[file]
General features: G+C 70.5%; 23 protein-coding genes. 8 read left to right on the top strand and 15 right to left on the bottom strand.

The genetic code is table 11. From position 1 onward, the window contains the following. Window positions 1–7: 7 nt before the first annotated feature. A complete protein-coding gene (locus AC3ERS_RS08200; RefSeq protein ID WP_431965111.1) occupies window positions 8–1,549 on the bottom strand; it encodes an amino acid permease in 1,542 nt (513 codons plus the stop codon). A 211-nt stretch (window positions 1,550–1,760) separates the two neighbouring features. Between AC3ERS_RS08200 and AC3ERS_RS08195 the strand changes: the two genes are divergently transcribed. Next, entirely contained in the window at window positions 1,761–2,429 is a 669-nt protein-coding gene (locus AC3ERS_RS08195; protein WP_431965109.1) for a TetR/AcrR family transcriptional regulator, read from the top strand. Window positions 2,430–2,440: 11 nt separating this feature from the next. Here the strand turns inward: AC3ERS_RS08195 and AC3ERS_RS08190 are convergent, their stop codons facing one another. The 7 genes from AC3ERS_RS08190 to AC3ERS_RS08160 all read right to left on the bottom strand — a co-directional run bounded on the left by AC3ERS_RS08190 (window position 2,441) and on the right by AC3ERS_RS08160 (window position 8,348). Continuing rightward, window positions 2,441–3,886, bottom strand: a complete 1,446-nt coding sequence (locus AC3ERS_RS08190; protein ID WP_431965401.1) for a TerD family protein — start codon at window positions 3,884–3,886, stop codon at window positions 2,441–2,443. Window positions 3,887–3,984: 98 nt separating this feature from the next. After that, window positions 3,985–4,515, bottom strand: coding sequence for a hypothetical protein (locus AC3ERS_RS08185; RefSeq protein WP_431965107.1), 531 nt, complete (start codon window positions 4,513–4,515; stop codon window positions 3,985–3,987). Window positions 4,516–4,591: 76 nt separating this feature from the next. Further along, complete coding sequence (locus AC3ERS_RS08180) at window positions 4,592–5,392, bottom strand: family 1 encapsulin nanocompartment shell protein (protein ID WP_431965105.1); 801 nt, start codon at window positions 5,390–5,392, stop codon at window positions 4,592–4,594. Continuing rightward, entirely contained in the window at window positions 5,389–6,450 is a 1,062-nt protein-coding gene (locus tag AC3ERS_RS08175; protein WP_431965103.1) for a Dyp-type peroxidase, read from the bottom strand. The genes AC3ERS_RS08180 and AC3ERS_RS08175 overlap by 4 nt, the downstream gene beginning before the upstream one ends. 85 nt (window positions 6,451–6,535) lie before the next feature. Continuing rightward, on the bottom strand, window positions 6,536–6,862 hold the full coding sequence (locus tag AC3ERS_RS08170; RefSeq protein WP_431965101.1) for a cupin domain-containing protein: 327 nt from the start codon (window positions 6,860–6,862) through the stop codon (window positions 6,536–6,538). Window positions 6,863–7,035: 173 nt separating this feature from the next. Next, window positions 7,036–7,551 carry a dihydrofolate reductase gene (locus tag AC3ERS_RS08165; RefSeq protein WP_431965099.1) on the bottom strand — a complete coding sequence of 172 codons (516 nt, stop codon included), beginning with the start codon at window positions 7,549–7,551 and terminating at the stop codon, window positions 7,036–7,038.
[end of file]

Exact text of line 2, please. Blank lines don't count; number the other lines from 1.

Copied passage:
The genetic code is table 11. From position 1 onward, the window contains the following. Window positions 1–7: 7 nt before the first annotated feature. A complete protein-coding gene (locus AC3ERS_RS08200; RefSeq protein ID WP_431965111.1) occupies window positions 8–1,549 on the bottom strand; it encodes an amino acid permease in 1,542 nt (513 codons plus the stop codon). A 211-nt stretch (window positions 1,550–1,760) separates the two neighbouring features. Between AC3ERS_RS08200 and AC3ERS_RS08195 the strand changes: the two genes are divergently transcribed. Next, entirely contained in the window at window positions 1,761–2,429 is a 669-nt protein-coding gene (locus AC3ERS_RS08195; protein WP_431965109.1) for a TetR/AcrR family transcriptional regulator, read from the top strand. Window positions 2,430–2,440: 11 nt separating this feature from the next. Here the strand turns inward: AC3ERS_RS08195 and AC3ERS_RS08190 are convergent, their stop codons facing one another. The 7 genes from AC3ERS_RS08190 to AC3ERS_RS08160 all read right to left on the bottom strand — a co-directional run bounded on the left by AC3ERS_RS08190 (window position 2,441) and on the right by AC3ERS_RS08160 (window position 8,348). Continuing rightward, window positions 2,441–3,886, bottom strand: a complete 1,446-nt coding sequence (locus AC3ERS_RS08190; protein ID WP_431965401.1) for a TerD family protein — start codon at window positions 3,884–3,886, stop codon at window positions 2,441–2,443. Window positions 3,887–3,984: 98 nt separating this feature from the next. After that, window positions 3,985–4,515, bottom strand: coding sequence for a hypothetical protein (locus AC3ERS_RS08185; RefSeq protein WP_431965107.1), 531 nt, complete (start codon window positions 4,513–4,515; stop codon window positions 3,985–3,987). Window positions 4,516–4,591: 76 nt separating this feature from the next. Further along, complete coding sequence (locus AC3ERS_RS08180) at window positions 4,592–5,392, bottom strand: family 1 encapsulin nanocompartment shell protein (protein ID WP_431965105.1); 801 nt, start codon at window positions 5,390–5,392, stop codon at window positions 4,592–4,594. Continuing rightward, entirely contained in the window at window positions 5,389–6,450 is a 1,062-nt protein-coding gene (locus tag AC3ERS_RS08175; protein WP_431965103.1) for a Dyp-type peroxidase, read from the bottom strand. The genes AC3ERS_RS08180 and AC3ERS_RS08175 overlap by 4 nt, the downstream gene beginning before the upstream one ends. 85 nt (window positions 6,451–6,535) lie before the next feature. Continuing rightward, on the bottom strand, window positions 6,536–6,862 hold the full coding sequence (locus tag AC3ERS_RS08170; RefSeq protein WP_431965101.1) for a cupin domain-containing protein: 327 nt from the start codon (window positions 6,860–6,862) through the stop codon (window positions 6,536–6,538). Window positions 6,863–7,035: 173 nt separating this feature from the next. Next, window positions 7,036–7,551 carry a dihydrofolate reductase gene (locus tag AC3ERS_RS08165; RefSeq protein WP_431965099.1) on the bottom strand — a complete coding sequence of 172 codons (516 nt, stop codon included), beginning with the start codon at window positions 7,549–7,551 and terminating at the stop codon, window positions 7,036–7,038.